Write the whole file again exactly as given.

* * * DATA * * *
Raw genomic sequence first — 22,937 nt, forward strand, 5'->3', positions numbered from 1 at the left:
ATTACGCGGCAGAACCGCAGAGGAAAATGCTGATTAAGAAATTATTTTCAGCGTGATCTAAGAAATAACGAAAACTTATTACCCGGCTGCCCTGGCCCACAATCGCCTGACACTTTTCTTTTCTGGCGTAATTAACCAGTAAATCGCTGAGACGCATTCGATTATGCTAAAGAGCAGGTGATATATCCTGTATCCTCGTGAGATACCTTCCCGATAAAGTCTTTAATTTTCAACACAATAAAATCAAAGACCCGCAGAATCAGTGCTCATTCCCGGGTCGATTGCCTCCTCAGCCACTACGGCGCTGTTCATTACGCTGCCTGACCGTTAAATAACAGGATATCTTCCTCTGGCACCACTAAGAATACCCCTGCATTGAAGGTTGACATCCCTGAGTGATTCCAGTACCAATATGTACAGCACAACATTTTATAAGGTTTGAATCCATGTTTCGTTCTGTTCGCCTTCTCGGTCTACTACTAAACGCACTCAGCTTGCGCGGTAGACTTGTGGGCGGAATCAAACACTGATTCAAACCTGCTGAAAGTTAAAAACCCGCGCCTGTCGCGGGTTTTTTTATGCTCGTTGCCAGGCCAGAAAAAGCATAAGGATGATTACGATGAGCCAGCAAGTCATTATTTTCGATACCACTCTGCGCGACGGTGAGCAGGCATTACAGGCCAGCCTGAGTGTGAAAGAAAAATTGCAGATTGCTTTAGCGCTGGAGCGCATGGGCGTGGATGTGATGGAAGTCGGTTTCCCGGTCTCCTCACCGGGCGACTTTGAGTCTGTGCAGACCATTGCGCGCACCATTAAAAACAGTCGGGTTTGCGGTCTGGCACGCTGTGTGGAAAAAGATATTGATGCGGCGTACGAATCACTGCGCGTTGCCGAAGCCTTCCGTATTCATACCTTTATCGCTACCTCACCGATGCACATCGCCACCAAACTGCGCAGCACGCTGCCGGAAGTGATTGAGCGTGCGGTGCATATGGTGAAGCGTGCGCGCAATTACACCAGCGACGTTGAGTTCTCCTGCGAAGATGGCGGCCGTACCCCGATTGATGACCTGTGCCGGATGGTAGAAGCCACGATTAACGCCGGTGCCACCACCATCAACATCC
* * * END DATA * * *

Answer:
Raw genomic sequence first — 22,937 nt, forward strand, 5'->3', positions numbered from 1 at the left:
ATTACGCGGCAGAACCGCAGAGGAAAATGCTGATTAAGAAATTATTTTCAGCGTGATCTAAGAAATAACGAAAACTTATTACCCGGCTGCCCTGGCCCACAATCGCCTGACACTTTTCTTTTCTGGCGTAATTAACCAGTAAATCGCTGAGACGCATTCGATTATGCTAAAGAGCAGGTGATATATCCTGTATCCTCGTGAGATACCTTCCCGATAAAGTCTTTAATTTTCAACACAATAAAATCAAAGACCCGCAGAATCAGTGCTCATTCCCGGGTCGATTGCCTCCTCAGCCACTACGGCGCTGTTCATTACGCTGCCTGACCGTTAAATAACAGGATATCTTCCTCTGGCACCACTAAGAATACCCCTGCATTGAAGGTTGACATCCCTGAGTGATTCCAGTACCAATATGTACAGCACAACATTTTATAAGGTTTGAATCCATGTTTCGTTCTGTTCGCCTTCTCGGTCTACTACTAAACGCACTCAGCTTGCGCGGTAGACTTGTGGGCGGAATCAAACACTGATTCAAACCTGCTGAAAGTTAAAAACCCGCGCCTGTCGCGGGTTTTTTTATGCTCGTTGCCAGGCCAGAAAAAGCATAAGGATGATTACGATGAGCCAGCAAGTCATTATTTTCGATACCACTCTGCGCGACGGTGAGCAGGCATTACAGGCCAGCCTGAGTGTGAAAGAAAAATTGCAGATTGCTTTAGCGCTGGAGCGCATGGGCGTGGATGTGATGGAAGTCGGTTTCCCGGTCTCCTCACCGGGCGACTTTGAGTCTGTGCAGACCATTGCGCGCACCATTAAAAACAGTCGGGTTTGCGGTCTGGCACGCTGTGTGGAAAAAGATATTGATGCGGCGTACGAATCACTGCGCGTTGCCGAAGCCTTCCGTATTCATACCTTTATCGCTACCTCACCGATGCACATCGCCACCAAACTGCGCAGCACGCTGCCGGAAGTGATTGAGCGTGCGGTGCATATGGTGAAGCGTGCGCGCAATTACACCAGCGACGTTGAGTTCTCCTGCGAAGATGGCGGCCGTACCCCGATTGATGACCTGTGCCGGATGGTAGAAGCCACGATTAACGCCGGTGCCACCACCATCAACATCC